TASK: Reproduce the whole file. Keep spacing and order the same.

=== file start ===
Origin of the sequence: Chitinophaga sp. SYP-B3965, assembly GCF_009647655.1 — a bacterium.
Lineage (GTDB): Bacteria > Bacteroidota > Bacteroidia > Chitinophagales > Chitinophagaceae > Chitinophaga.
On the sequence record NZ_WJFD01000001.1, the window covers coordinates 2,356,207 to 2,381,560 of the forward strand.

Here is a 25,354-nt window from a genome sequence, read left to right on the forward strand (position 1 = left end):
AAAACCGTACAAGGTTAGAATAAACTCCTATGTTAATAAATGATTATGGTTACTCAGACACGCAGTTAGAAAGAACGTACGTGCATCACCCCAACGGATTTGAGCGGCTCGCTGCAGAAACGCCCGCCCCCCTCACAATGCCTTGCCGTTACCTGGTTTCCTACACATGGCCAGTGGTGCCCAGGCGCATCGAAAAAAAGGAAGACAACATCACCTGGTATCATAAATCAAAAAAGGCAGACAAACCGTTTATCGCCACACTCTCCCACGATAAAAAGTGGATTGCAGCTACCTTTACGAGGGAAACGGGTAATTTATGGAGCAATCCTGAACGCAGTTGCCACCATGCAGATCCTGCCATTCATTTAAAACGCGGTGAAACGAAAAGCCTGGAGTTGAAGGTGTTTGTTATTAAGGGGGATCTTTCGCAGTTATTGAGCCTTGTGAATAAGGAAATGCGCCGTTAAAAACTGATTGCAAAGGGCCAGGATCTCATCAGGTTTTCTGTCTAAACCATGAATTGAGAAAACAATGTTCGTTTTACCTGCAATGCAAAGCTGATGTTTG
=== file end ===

Origin of the sequence: Chitinophaga sp. SYP-B3965, assembly GCF_009647655.1 — a bacterium.
Lineage (GTDB): Bacteria > Bacteroidota > Bacteroidia > Chitinophagales > Chitinophagaceae > Chitinophaga.
On the sequence record NZ_WJFD01000001.1, the window covers coordinates 2,356,207 to 2,381,560 of the forward strand.

Here is a 25,354-nt window from a genome sequence, read left to right on the forward strand (position 1 = left end):
AAAACCGTACAAGGTTAGAATAAACTCCTATGTTAATAAATGATTATGGTTACTCAGACACGCAGTTAGAAAGAACGTACGTGCATCACCCCAACGGATTTGAGCGGCTCGCTGCAGAAACGCCCGCCCCCCTCACAATGCCTTGCCGTTACCTGGTTTCCTACACATGGCCAGTGGTGCCCAGGCGCATCGAAAAAAAGGAAGACAACATCACCTGGTATCATAAATCAAAAAAGGCAGACAAACCGTTTATCGCCACACTCTCCCACGATAAAAAGTGGATTGCAGCTACCTTTACGAGGGAAACGGGTAATTTATGGAGCAATCCTGAACGCAGTTGCCACCATGCAGATCCTGCCATTCATTTAAAACGCGGTGAAACGAAAAGCCTGGAGTTGAAGGTGTTTGTTATTAAGGGGGATCTTTCGCAGTTATTGAGCCTTGTGAATAAGGAAATGCGCCGTTAAAAACTGATTGCAAAGGGCCAGGATCTCATCAGGTTTTCTGTCTAAACCATGAATTGAGAAAACAATGTTCGTTTTACCTGCAATGCAAAGCTGATGTTTG